Please pardon my delay in writing this post. While we did get home a day early, there was much to do upon our return - airing out the tent, washing our stank clothes, cleaning for the housewarming party, etc. From what, you may ask, did we get home a day early? Why from putting 1,600 miles on my car in order to hike 33 miles over 5 days. Trust me, it was worth it.
Tom enjoys the scenic views at the Tetlin National Wildlife Refuge. You may not know this about Tom, but he is an informational plaque-aholic. I cackled with glee as I drove past many, many plaques at high speed. Unfortunately, they reprint a lot of them in the Milepost.
We spent our first night on the road at Kluane Base Camp. Fittingly enough, it was right near Kluane Lake. We opted to use the tent instead of renting a hostel room. It dipped below freezing, which isn't so good with my 40-degree sleeping bag. We bought a small fleece blanket the next day at the Canadian Superstore.
We traveled through many varied terrains, including desert. I'm not certain if Carcross is, in fact, the world's smallest desert. The sign ambiguously says that it is "affectionately known as the smallest desert." Hey, I'm affectionately known as "the most awesomest person ever," but that doesn't necessarily make it true or make awesomest a word.
We spent the night before we started at the Dyea campground, and naturally decided to get a jump on things with a visit to the old Dyea city ruins. At one point we were gazing across an empty meadow when my keen eye caught two moving black shapes in the distance. Bears! It was only the next morning that it occurred to us that we had driven around to the ruins.
It occurred to us right around the time that we heard something very big run past our tent very fast. Tom later confided that he was grateful that I didn't freak out when another camper asked if we had seen that big bear by our tent that morning.
As you can see, the Chilkoot Trail starts with going up. This will be a prevalent theme.
Part of the allure of hiking the Chilkoot Trail is that it is like walking through a museum. When the stampeders went through, they dropped empty cans, extra shoes and anything they found too heavy to carry over the pass. These relics still lay by the side of the trail, kind of like a monument to the efforts of the gold rush of 1898. By leaving everything exactly as you found it, you can help ensure that future hikers can appreciate the living bit of history they are walking through.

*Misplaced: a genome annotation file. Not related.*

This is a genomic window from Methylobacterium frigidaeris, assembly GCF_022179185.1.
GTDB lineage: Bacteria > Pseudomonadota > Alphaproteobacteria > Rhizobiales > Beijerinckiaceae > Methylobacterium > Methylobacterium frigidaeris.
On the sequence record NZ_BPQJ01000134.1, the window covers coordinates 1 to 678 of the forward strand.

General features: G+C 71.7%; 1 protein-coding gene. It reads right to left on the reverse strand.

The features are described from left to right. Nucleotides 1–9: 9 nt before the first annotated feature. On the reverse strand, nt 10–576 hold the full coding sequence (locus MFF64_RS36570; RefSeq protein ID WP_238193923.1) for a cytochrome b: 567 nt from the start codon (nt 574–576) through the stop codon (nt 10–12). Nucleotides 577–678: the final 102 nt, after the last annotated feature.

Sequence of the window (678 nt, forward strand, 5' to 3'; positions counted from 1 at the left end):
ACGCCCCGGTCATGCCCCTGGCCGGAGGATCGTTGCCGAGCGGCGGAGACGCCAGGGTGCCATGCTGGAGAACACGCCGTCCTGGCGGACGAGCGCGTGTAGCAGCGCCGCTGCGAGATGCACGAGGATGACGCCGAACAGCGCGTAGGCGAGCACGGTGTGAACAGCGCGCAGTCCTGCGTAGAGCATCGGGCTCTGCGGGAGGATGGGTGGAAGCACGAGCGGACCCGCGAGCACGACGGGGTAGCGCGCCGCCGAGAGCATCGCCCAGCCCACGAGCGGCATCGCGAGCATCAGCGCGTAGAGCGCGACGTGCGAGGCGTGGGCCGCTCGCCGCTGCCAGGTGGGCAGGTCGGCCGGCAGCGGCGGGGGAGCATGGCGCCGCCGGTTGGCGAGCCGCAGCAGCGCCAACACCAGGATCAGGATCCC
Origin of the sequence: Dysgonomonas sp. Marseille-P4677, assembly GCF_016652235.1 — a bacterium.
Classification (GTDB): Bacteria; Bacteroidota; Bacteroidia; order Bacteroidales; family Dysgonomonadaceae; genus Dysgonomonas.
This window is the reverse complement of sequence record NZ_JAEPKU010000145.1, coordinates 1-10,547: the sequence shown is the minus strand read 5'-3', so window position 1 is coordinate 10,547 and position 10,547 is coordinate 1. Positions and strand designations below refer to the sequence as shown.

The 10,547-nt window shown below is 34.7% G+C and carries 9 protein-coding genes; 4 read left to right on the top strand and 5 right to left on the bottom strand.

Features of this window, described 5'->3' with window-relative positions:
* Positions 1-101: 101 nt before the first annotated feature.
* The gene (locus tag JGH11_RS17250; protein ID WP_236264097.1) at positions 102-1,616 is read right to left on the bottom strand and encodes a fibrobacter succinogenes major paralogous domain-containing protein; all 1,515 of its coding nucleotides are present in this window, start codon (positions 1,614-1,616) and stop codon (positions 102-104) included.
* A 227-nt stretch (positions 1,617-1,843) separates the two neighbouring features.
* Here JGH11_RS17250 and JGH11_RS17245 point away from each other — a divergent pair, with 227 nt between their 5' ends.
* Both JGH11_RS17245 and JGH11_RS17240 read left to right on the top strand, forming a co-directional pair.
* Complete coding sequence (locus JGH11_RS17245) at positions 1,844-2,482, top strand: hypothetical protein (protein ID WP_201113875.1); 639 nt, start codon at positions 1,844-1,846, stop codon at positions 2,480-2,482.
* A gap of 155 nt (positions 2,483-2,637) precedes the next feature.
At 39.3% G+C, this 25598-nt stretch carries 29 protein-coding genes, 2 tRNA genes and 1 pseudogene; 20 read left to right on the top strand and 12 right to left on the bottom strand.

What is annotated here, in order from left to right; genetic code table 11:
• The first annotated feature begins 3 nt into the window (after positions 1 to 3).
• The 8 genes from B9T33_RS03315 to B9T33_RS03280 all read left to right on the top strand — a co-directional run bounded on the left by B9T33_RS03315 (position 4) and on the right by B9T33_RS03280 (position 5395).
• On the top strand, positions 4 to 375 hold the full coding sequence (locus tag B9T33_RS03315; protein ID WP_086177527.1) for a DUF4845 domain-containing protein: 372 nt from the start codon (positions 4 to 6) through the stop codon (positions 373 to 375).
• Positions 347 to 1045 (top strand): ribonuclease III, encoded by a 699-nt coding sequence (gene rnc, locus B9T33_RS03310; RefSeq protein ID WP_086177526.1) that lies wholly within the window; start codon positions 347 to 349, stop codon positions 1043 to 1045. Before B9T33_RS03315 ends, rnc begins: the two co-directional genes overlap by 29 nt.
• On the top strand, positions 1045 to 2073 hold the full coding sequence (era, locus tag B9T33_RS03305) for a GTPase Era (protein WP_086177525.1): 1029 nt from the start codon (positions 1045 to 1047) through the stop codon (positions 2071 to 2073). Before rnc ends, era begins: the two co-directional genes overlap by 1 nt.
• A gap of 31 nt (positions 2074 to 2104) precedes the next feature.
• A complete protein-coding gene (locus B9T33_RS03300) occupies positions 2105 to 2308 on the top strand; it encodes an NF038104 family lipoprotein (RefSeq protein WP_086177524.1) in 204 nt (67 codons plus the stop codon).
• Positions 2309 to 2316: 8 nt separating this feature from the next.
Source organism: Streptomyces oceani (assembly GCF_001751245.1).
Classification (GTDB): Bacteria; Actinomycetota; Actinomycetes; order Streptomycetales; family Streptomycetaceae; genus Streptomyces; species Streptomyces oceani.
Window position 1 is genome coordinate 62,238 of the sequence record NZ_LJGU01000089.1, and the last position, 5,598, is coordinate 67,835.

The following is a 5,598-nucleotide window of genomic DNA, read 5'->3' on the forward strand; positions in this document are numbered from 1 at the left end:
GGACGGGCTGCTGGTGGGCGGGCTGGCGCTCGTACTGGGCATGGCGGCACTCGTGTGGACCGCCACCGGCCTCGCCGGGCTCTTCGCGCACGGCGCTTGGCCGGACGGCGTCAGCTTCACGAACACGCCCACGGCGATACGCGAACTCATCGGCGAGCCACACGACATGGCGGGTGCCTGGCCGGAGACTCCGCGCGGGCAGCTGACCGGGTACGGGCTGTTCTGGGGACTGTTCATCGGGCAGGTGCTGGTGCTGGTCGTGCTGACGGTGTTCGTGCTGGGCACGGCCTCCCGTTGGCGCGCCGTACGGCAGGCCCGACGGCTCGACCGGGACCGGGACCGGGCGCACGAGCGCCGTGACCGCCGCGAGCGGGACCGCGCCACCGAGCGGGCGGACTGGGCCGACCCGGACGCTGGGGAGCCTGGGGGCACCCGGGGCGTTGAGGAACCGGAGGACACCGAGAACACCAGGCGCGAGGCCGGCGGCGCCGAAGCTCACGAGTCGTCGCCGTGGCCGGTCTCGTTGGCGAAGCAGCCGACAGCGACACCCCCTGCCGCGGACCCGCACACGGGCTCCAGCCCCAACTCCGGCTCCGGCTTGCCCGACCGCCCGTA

And right before this picture was taken, I managed to knock down a bunch of rusty shit with my pack. Take that, history!
We stopped for our first lunch break, and the river looked so cool and inviting that I decided to dip my feet in. After shrieking like a little girl, I pulled them out to let them dry. That's a glacier-fed river, me thinks.
The trail goes through a few different ecosystems, staring with temperate rainforest. Hence, we crossed lots of bridges.
The rainforest is home to lots and lots of mushrooms. This was one of the freakiest ones. OK, the one that seemed to be dripping with blood was a little freakier, but I didn't get a picture. This will have to suffice.
Tom says "Hi" to the blogosphere.
After the first night camping at Canyon City, we set off. More bridges, this time of the suspension variety. Here you see Happy Mary, posing for a picture. After the flash went off, Apprehensive Mary returned, and I crossed the bridge clinging to the wires, all the while mumbling about drunk college kids building rickety bridges on their summer vacation.
More rainforest, more climbing. But our second camp, Sheep Camp was not too far ahead. Once we got settled in there, Tom and I decided to go back on the trail and look for rusty shit. Not finding any, we decided to head off the trail and into the woods. This was easy to do, since we'd left our packs (with all that unnecessary stuff like bear bells and bear spray) back at camp. This led to the very first ever...
heard on the trail
unlike fat little Mary" Moran
If you look closely in the center of the picture, you can see the bear that was in the woods with us. It seemed to be trying to make sweet, sweet love to a tree and looked a little unhappy to be interrupted in the middle of wooing. Is it too hard to see? Should I zoom in and crop?